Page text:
We also spoke at length about the Brexit. It was hard not to get on that topic as many people living here from other countries are worried about their status and welcome-ness in the wake of the UK voting to leave the EU. I was actually more interested in hearing her stories and ideas and wasn’t totally focussed on the massage I was receiving. I’m pretty sure it was awesome!

Back out to the lounge for some tea and then my final treatment-a face and décolletage mud treatment. It was also great, laying on the heated stone slab.

One last heat up in the banya with a cold plunge and I was ready for lunch! I picked a few things ala carte-pancakes with sour cream, pickled gherkins and some cabbage. A shot of Russian vodka and I was out the door.

How this all works

How expensive was this you ask? Not as much as you would think. It was a bit of a splurge,  but for the $150 or so spent, I felt I got great value considering I had 3 spa services and a massage.

Many bathhouses have an entrance fee anywhere from $20-40.  For this price you typically get a towel, locker and use of the saunas, steam baths and showers for a period of time. Services cost extra and can be added on, or not.  In the hammam it is very common to bring in your own toiletries, so it doesn’t have to break your bank.

No Russian banya near you? No problem! Treat yourself in the comfort of your own home. The next time you have for a nice long bath, add some eucalyptus essential oil to the water. Or any oils, scents, salts you have on hand.  Oatmeal is also nice.

Experiment with making your own scrubs. Honey and salt is messy, but luxuriant and easy to obtain. Use it in your bath so its easy to clean.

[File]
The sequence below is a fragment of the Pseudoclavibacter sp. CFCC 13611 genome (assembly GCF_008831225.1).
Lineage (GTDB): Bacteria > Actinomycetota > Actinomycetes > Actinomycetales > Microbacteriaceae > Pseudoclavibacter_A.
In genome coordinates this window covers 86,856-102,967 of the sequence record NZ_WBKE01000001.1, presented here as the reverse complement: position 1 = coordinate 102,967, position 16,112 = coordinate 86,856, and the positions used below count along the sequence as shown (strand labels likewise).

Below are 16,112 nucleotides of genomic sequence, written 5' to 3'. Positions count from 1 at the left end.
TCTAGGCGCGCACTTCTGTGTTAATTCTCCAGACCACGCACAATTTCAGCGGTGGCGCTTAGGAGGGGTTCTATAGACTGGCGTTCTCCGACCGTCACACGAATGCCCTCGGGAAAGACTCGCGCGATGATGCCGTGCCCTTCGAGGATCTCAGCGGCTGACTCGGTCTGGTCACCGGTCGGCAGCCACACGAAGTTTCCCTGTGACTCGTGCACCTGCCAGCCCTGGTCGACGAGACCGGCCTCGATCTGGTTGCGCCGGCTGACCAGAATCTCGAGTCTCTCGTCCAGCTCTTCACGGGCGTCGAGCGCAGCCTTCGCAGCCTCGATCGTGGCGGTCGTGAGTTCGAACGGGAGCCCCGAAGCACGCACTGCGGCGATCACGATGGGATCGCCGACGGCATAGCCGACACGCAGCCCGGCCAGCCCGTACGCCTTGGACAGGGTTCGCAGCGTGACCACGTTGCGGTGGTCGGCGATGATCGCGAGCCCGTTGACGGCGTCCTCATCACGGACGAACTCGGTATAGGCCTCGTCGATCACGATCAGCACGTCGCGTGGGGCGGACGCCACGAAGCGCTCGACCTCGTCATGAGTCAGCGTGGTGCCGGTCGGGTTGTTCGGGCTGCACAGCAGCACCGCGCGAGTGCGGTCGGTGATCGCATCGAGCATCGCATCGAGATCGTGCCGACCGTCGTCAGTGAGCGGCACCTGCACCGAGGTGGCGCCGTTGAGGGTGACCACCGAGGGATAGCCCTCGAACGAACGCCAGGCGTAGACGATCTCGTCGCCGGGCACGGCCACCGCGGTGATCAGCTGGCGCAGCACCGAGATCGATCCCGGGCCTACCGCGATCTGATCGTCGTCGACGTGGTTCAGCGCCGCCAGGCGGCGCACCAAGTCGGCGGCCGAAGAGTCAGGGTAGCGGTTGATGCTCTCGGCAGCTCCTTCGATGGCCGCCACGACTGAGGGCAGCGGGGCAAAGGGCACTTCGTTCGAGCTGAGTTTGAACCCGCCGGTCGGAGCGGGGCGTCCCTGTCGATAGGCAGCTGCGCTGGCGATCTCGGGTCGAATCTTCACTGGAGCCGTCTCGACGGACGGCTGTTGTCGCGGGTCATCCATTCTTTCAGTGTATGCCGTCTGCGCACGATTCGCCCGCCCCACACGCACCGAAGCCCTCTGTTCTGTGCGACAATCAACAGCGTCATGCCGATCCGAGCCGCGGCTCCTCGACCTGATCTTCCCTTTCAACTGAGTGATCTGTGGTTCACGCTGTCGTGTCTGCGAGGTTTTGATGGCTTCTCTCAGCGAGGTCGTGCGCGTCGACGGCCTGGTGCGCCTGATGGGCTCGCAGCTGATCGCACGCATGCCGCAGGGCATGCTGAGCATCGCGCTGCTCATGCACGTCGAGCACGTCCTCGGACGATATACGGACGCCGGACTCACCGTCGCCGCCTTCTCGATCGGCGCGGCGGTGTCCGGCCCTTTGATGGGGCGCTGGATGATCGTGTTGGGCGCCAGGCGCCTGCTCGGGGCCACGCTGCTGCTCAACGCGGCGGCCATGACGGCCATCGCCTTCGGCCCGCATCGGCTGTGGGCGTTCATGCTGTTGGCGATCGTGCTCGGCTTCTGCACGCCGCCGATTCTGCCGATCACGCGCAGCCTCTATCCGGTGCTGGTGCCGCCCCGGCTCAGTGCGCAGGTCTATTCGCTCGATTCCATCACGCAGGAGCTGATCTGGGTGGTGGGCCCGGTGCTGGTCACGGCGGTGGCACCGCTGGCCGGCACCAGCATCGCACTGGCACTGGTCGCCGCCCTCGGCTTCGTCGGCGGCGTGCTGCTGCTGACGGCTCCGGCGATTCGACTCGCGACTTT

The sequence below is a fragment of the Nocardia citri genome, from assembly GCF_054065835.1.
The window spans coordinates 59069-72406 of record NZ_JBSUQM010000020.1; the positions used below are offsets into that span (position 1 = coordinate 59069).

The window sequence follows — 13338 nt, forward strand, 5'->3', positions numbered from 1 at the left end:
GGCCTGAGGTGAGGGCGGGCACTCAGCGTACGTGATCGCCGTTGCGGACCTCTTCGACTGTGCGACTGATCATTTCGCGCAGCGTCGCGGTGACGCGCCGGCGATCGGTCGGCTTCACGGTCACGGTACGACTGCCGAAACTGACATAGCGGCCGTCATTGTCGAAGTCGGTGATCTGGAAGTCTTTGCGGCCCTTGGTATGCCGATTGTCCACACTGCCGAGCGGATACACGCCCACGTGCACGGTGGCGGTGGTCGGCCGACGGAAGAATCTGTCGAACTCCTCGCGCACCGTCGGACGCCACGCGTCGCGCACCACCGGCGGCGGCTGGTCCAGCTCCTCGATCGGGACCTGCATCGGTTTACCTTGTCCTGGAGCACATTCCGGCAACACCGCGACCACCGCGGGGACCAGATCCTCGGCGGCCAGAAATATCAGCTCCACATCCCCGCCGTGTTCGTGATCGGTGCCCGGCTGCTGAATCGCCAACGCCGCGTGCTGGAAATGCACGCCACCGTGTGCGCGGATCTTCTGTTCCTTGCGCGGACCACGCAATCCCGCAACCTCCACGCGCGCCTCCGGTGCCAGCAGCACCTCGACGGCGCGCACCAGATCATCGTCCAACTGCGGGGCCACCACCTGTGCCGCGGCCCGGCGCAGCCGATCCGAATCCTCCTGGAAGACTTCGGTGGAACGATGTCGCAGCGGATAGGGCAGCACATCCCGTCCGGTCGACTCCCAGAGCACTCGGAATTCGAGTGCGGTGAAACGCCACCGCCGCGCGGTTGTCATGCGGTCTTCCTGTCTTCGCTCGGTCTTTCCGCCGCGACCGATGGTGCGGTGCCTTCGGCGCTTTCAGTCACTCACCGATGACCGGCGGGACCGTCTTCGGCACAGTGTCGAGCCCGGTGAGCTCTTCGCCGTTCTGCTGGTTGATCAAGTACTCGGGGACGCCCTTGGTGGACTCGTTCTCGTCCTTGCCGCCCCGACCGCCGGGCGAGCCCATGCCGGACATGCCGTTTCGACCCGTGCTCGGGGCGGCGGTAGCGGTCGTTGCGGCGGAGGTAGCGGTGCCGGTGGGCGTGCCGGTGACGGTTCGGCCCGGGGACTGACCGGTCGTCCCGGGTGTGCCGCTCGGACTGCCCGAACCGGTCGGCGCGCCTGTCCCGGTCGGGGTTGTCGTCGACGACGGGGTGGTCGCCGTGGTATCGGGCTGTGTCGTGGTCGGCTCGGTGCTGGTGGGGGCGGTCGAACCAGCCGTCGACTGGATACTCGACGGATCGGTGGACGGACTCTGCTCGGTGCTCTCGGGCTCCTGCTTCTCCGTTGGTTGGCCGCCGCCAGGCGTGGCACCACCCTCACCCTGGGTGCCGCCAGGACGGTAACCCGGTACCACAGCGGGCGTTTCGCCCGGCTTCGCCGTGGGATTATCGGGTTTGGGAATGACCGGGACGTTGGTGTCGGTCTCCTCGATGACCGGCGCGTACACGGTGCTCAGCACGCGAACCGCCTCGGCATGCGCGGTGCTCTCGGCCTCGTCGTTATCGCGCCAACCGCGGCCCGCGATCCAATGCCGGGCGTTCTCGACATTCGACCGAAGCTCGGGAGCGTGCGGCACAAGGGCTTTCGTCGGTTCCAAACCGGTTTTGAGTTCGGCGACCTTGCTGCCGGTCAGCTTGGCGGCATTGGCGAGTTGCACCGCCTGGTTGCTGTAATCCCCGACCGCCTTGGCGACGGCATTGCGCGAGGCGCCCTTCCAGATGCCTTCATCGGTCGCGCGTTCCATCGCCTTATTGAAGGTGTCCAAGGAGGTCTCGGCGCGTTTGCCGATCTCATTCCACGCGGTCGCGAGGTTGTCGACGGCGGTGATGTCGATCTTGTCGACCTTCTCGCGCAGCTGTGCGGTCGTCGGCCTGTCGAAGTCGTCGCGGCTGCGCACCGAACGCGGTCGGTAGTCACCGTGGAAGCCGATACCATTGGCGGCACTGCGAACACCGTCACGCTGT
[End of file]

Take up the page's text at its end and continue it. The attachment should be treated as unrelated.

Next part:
Lastly, if you have the chance, check out a bathhouse near you. It’s a wonderful experience. More than just bathing, there is a social aspect which makes for very real, meaningful conversations and connections which go beyond the superficial. I focused mostly on the physical experience and benefits here, but could also write a lot about the healthy socializing. The bathhouse promotes health of the mind as well as body.

Together

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This is not the best picture I’ve ever taken. Clearly. But I love how it shows us both. Someday I’ll learn to smile in pictures. But until that day comes…   we’ll smile when we think of them, at least. This pic was taken in Hawaii, along the Na Pali coast when we were taking a little stay-cation with friends. You can’t see Niihau in the background, or the amazing sunset; really the view is sweeping and amazing from this place.

Sometimes pics won’t capture all that. It’ll just be the bookmark for a great moment. In the blog I’ll try and share better photography, but there will be times when you get a pic that might not win any awards. In this case, teh pic was chosen for some particular reason.

It’s the only one we have, or maybe it’s a great placeholder for a great moment. This place was mostly just a little bit of heaven right here on earth. Kind of like the girl with me.

In a couple months we’ll be done giving away almost all our stuff, and we’ll travel the world together, one bag apiece on our backs. For a long while it won’t be about our stuff, or our place. It will all be about us…  what we see, feel, learn, fear, miss, and find.

Together.